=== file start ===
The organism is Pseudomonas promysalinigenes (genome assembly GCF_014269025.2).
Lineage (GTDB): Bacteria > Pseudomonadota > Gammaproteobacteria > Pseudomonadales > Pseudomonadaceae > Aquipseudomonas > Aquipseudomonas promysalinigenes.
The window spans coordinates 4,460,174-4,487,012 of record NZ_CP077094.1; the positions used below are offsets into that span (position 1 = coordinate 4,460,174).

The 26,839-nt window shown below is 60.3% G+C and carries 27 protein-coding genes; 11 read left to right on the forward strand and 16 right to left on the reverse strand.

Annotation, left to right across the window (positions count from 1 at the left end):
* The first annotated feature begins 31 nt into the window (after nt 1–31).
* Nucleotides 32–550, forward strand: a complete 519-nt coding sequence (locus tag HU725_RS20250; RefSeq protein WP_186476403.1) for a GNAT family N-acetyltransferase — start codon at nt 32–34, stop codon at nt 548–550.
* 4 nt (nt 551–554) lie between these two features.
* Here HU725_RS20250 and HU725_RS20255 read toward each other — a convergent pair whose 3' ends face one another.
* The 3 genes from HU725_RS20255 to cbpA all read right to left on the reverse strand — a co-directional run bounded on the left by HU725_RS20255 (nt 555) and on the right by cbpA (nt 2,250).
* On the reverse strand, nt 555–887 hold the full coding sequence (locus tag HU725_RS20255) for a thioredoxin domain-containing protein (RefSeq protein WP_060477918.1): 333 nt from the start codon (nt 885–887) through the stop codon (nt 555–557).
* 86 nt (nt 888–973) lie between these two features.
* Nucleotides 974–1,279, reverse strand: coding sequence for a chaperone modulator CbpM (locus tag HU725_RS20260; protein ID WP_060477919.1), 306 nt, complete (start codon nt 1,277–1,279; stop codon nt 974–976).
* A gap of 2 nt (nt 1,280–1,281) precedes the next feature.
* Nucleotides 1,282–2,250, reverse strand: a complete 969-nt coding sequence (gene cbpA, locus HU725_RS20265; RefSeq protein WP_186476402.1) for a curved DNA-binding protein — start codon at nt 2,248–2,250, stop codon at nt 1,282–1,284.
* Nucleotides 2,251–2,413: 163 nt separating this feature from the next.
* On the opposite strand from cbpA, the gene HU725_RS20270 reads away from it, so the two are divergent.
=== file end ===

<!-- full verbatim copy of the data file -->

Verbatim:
The organism is Pseudomonas promysalinigenes (genome assembly GCF_014269025.2).
Lineage (GTDB): Bacteria > Pseudomonadota > Gammaproteobacteria > Pseudomonadales > Pseudomonadaceae > Aquipseudomonas > Aquipseudomonas promysalinigenes.
The window spans coordinates 4,460,174-4,487,012 of record NZ_CP077094.1; the positions used below are offsets into that span (position 1 = coordinate 4,460,174).

The 26,839-nt window shown below is 60.3% G+C and carries 27 protein-coding genes; 11 read left to right on the forward strand and 16 right to left on the reverse strand.

Annotation, left to right across the window (positions count from 1 at the left end):
* The first annotated feature begins 31 nt into the window (after nt 1–31).
* Nucleotides 32–550, forward strand: a complete 519-nt coding sequence (locus tag HU725_RS20250; RefSeq protein WP_186476403.1) for a GNAT family N-acetyltransferase — start codon at nt 32–34, stop codon at nt 548–550.
* 4 nt (nt 551–554) lie between these two features.
* Here HU725_RS20250 and HU725_RS20255 read toward each other — a convergent pair whose 3' ends face one another.
* The 3 genes from HU725_RS20255 to cbpA all read right to left on the reverse strand — a co-directional run bounded on the left by HU725_RS20255 (nt 555) and on the right by cbpA (nt 2,250).
* On the reverse strand, nt 555–887 hold the full coding sequence (locus tag HU725_RS20255) for a thioredoxin domain-containing protein (RefSeq protein WP_060477918.1): 333 nt from the start codon (nt 885–887) through the stop codon (nt 555–557).
* 86 nt (nt 888–973) lie between these two features.
* Nucleotides 974–1,279, reverse strand: coding sequence for a chaperone modulator CbpM (locus tag HU725_RS20260; protein ID WP_060477919.1), 306 nt, complete (start codon nt 1,277–1,279; stop codon nt 974–976).
* A gap of 2 nt (nt 1,280–1,281) precedes the next feature.
* Nucleotides 1,282–2,250, reverse strand: a complete 969-nt coding sequence (gene cbpA, locus HU725_RS20265; RefSeq protein WP_186476402.1) for a curved DNA-binding protein — start codon at nt 2,248–2,250, stop codon at nt 1,282–1,284.
* Nucleotides 2,251–2,413: 163 nt separating this feature from the next.
* On the opposite strand from cbpA, the gene HU725_RS20270 reads away from it, so the two are divergent.